Bridging the Gap
with Bishop David A. Zubik
I love our country. Our country welcomed my immigrant grandparents in the earlier part of the 20th century. Our country gave my dad the opportunity to earn a decent living working for most of his adult life for the A&P Supermarkets. Our country has given me the freedom to profess my faith in Jesus Christ freely.
That is why my heart broke on January 6 when I witnessed the violent mob, some of them carrying Christian symbols, storming the citadel of our democracy, the United States Capitol Building. It is a job of our elected leaders and law enforcement to determine the legal response of that rampage. My concern is the moral and spiritual response each of us makes in our heart.
Following that tragic event and coupled with the inauguration of our new President, this is a time when we need to unite as neighbors and heirs to the legacies of George Washington and Abraham Lincoln, of Dorothy Day and Rosa Parks. This is a time when we need to model what it means to show respect for the absolute dignity and respect of every human being—including and especially those with whom we disagree.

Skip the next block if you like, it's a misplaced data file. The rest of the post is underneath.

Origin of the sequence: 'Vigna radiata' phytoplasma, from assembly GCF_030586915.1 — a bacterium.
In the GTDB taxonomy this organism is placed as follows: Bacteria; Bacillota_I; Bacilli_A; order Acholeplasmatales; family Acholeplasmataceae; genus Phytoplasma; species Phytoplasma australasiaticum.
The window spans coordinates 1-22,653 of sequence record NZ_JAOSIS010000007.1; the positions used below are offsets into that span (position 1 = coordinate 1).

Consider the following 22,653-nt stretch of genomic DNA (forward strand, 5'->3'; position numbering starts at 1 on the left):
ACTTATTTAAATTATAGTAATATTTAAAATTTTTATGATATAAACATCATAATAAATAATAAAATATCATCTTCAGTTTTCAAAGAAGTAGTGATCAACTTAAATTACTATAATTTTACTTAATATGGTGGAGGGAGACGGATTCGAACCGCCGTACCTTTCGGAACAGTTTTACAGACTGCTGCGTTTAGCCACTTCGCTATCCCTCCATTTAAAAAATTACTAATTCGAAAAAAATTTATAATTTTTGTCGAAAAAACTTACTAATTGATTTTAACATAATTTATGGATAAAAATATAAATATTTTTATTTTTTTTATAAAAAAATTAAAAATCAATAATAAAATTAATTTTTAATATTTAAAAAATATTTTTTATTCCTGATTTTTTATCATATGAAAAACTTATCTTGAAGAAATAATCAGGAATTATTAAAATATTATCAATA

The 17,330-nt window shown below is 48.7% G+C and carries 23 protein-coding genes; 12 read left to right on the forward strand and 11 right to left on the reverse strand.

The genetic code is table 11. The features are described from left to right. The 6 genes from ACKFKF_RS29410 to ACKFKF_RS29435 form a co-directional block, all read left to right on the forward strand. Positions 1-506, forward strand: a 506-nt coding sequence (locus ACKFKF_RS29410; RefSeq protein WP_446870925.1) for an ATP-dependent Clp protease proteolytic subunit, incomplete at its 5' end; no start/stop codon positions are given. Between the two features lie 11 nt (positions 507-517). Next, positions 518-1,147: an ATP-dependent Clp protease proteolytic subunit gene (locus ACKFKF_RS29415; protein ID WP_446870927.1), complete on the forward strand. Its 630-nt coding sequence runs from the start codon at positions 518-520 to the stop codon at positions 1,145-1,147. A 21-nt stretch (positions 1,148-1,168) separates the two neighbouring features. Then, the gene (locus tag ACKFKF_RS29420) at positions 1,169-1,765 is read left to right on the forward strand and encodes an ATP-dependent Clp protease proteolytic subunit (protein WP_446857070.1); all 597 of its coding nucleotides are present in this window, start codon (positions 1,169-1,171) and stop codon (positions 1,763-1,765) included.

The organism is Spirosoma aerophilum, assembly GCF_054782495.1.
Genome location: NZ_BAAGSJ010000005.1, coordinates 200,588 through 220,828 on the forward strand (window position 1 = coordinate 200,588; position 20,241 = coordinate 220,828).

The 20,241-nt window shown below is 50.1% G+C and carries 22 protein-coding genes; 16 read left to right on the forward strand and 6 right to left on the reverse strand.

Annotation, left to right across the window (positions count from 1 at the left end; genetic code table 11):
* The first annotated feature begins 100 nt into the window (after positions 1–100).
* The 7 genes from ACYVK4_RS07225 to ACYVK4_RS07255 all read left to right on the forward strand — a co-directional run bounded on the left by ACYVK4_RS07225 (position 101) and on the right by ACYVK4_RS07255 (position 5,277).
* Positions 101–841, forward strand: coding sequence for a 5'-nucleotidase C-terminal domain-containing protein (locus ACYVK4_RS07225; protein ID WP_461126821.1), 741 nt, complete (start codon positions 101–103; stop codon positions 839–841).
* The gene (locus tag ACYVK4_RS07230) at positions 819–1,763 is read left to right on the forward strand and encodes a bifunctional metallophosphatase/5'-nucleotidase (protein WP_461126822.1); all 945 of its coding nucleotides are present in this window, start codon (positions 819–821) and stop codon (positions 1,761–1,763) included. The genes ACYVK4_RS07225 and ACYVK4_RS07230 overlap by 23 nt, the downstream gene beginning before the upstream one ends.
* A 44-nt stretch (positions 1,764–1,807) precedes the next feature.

The people who ravaged the Capitol, assaulted police officers, proclaimed racist and anti-Semitic slogans, threatened elected officials—do not represent American or Christian ideals. They show what can happen when we allow anger to rule our hearts. We need to pray for them. We also need to pray for us—as a nation.
At the same time, we—you and I—need to examine our own hearts to make sure we are not harboring anger toward people for being different than we are. That’s true whether the difference is one of race or political affiliation, ethnicity or lifestyle, faith or economic strata.
The essential question is: Can we disagree without derision? Can we persuade without disparagement? Can we proceed without dismissing others because of their opinions and, even more important, because of their faith? In a true democracy, differences are meant to be a source of strength. They compel us to examine issues and ideas we would otherwise overlook.